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Basic Concepts of Trigonometric Functions

Trigonometric functions or the circular functions are basically the functions of an angle. They establish the relationship between the sides and angles of the triangle. The most elementary trigonometric functions are sine, cosine and tangent. All the remaining ratios can be derived through these three only.

These ratios have got some implications geometrically. In a unit circle, if we form a triangle with a ray from the origin and making some angle with the x- axis, then the sine ratio will depict the y- component, while the cosine denotes the x- component. Since the tangent i.e. tan is the ratio of y by x, so the slope is given by the tan. More explicit definitions suitable for applications are given below:


These are the basic formulae of the trigonometric functions. The functions in the second column are simply the reciprocal of those in the first. These formulae are vital in solving some direct IIT JEE trigonometry questions.



Another important point to be noted is the sign of these trigonometric functions. The sign varies depending on the quadrant in which they fall.

The figure below illustrates the signs of the trigonometric functions in various quadrants. The knowledge of the signs is vital in solving the problems. 

For more comprehensive explanation on signs of the functions, refer the video 

Concept of Periodicity of Trigonometric functions

Periodicity, as the name suggests is the property of a function to repeat itself in a specific format at regular intervals. All trigonometric functions are periodic. The literal definition of a periodic function is as follows:

A function f(x) is said to be periodic if there exists some p such that f(x) = f(x + p) for all x and some fixed p. Here p is called the period of f. This concept is very useful as once the period of a function is known, it becomes possible to know the value of a function at any point. We list below the major functions with their periods:

  • Sin and cos both have 2Π as their period.

  • Tan function has Π as the period.

  • The reciprocal functions have the same period as that of the original functions.

  • If the period of f(x) is T then that of kf(ax+b) is T/mod (a), hence period is affected by coefficient of x only.

  • If f(x) has its period T and g(x) has its period Mthen (a f(x) + bg(x) has its period < L.C.M. (T, M). Moreover if f(x) and g(x) are basic trigonometric functions then period of [af (x) + bg(x)] = L.C.M. (T, M).

  • If a constant is added, subtracted, multiplied or divided in a periodic function, its period is unaffected.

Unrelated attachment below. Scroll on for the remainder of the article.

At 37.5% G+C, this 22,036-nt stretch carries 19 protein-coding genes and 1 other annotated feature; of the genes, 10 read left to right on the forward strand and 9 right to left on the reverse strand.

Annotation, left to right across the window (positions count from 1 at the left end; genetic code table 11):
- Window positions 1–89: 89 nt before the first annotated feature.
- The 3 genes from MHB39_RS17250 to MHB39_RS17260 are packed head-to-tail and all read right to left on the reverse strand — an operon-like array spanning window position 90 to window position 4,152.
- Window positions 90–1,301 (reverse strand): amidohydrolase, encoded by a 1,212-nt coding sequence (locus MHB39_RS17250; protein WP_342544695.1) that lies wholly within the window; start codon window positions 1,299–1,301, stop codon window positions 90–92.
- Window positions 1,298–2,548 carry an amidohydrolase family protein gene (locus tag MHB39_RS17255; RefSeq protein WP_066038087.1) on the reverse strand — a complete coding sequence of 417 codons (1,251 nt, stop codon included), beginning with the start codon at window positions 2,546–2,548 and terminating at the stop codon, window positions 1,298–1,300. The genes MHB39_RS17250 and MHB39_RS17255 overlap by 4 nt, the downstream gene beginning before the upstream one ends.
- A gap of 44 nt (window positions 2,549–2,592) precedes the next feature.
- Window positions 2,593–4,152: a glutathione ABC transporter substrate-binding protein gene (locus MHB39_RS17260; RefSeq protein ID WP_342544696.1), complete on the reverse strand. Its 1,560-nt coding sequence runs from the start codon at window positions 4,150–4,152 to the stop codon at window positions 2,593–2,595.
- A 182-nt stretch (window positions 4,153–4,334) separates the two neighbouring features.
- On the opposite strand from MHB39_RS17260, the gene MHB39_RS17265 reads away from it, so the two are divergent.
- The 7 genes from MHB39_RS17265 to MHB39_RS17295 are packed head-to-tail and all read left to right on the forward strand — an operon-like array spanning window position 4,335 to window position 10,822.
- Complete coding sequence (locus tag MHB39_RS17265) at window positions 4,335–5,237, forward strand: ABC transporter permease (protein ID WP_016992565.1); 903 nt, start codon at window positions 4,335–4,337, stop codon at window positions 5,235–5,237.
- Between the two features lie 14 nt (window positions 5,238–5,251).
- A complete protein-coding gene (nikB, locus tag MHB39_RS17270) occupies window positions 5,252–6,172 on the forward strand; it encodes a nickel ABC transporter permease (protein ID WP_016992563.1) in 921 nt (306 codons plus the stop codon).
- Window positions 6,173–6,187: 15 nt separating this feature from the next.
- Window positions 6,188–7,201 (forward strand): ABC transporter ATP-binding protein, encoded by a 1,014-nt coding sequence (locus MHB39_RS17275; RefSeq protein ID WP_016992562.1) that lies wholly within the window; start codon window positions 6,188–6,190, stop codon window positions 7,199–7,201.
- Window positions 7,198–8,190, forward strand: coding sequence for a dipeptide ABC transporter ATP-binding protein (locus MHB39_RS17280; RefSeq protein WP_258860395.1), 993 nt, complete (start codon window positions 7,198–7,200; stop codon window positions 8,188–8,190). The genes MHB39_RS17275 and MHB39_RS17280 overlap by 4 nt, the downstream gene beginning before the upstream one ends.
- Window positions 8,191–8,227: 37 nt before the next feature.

Before going to the graphical representation, another concept that would be needed is Amplitude.

Amplitude of a periodic function is the maximum absolute value of the vertical component of the function.

For More Clarifications please refer to the following video

Graphical Representation of trigonometric functions

The concept of periodicity lays the groundwork for graphical representation of trigonometric functions. Through graphs, the picture of the function becomes quite clear and then questions can be cracked easily. Some of the graphs of trigonometric functions are illustrated below:

  • We start with the basic function, i.e. sin t. Now we know its period is 2Π so it will repeat after every 2Π units and its amplitude is 1. Plotting the graph, considering all these points, 


On the same lines, by just altering the amplitude and the period, the graph of sin nt function can be drawn, where n= 1,2,3,... The shape will always remain the same.

Fig. 1 Here f(x)= sin x and g(x)= sin 2x


Fig. 2 Here f(x) = sin x and g(x) = 2sin x



  • We plot f(x) = cos x. Again, since the period is 2Π, so the graph will repeat after 2Π units. 



  • f(x)= tan x


  • f(x)= cot x



  • f(x)= sec x



For more conceptual clarity on periodicity and graphical representation please refer the video



Illustration 1:

Find all trigonometric functions of an angle  in the third quadrant for which 
Solution: Before proceeding towards the solution, draw the figure so as to have a clear picture of the question. 

As in the Figure, cosθ= x/R= -5/6 and also we may consider x= -5 and R= 6.
Since, x2+y2=62=R2=36 we find that y= -√R2-x2= -√11

Note that the negative signs indicate the third quadrant. And hence all the rest ratios follow

Illustration 2: Evaluate the value of the expression



3[sin4(3π/2 - α) + sin4(3π + α)] – 2 [sin6(π/2 + α) + sin6(5π - α)].

Solution: The given expression is

3[sin4(3π/2 - α) + sin4(3π + α)] – 2 [sin6(π/2 + α) + sin6(5π - α)].

= 3[(cos4α + sin4 α) – 2(cos6α + sin6 α)]

= 3 [(1-2sin2α cos2α) -2(1-3sin2α cos2α)] = 1.

Illustration 3: Find the value of

3(sin x – cos x)4 + 6(sin x + cos x)2 + 4(sin6x + cos6x).

Solution: The given expression is

3(sin x – cos x)4 + 6(sin x + cos x)2 + 4(sin6x + cos6x)

= 3 (1 - sin 2x)2 + 6(1 + sin 2x) + 4[(sin2x + cos2x)3 -3sin2x cos2x (sin2x + cos2x)]

= 3 (1 - 2sin2x + sin22x) + (6 + 6 sin2x) + 4(1-3sin2x cos2x)

= 3 (1- 2sin2x + sin22x + 2 + 2sin2x) + 4 [1- ¾ sin22x]

= 13 + 3 sin22x – 3 sin22x = 13.

Illustration 4: If cos (a + b) = 4/5, sin (a-b) = 5/13 and a and b lie between 0 to π/4, find tan 2a.

Solution: It is given that cos (a + b) = 4/5, sin (a-b) = 5/13

It follows that sin (a + b) = 3/5, cos (a-b) = 12/13

Hence, tan (a+b) = 3/4 and tan (a-b) = 5/12

Hence, this implies tan [(a+b) + a-b] =

[tan (a+b) + tan (a-b)]/ [1 + tan(a+b)tan(a-b)]

= (3/4 + 5/12)/ (1 – 3/4. 5/12)

Hence, tan 2a = 14/12. 48/33 = 56/33.


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